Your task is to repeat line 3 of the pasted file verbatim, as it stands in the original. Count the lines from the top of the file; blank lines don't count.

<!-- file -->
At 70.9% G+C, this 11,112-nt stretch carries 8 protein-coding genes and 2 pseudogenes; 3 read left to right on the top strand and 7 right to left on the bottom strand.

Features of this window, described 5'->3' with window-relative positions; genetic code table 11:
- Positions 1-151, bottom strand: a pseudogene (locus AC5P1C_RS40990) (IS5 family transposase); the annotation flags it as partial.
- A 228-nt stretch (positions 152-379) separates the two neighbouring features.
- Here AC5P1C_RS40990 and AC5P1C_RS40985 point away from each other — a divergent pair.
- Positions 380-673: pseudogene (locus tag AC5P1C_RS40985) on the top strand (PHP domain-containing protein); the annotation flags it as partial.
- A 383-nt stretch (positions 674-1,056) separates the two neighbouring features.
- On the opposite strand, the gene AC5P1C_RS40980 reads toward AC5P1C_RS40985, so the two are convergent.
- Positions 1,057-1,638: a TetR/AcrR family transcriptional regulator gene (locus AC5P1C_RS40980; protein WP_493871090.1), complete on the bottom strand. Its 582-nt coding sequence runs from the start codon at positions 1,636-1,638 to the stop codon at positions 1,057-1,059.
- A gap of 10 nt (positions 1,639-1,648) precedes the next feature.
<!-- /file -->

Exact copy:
- Positions 1-151, bottom strand: a pseudogene (locus AC5P1C_RS40990) (IS5 family transposase); the annotation flags it as partial.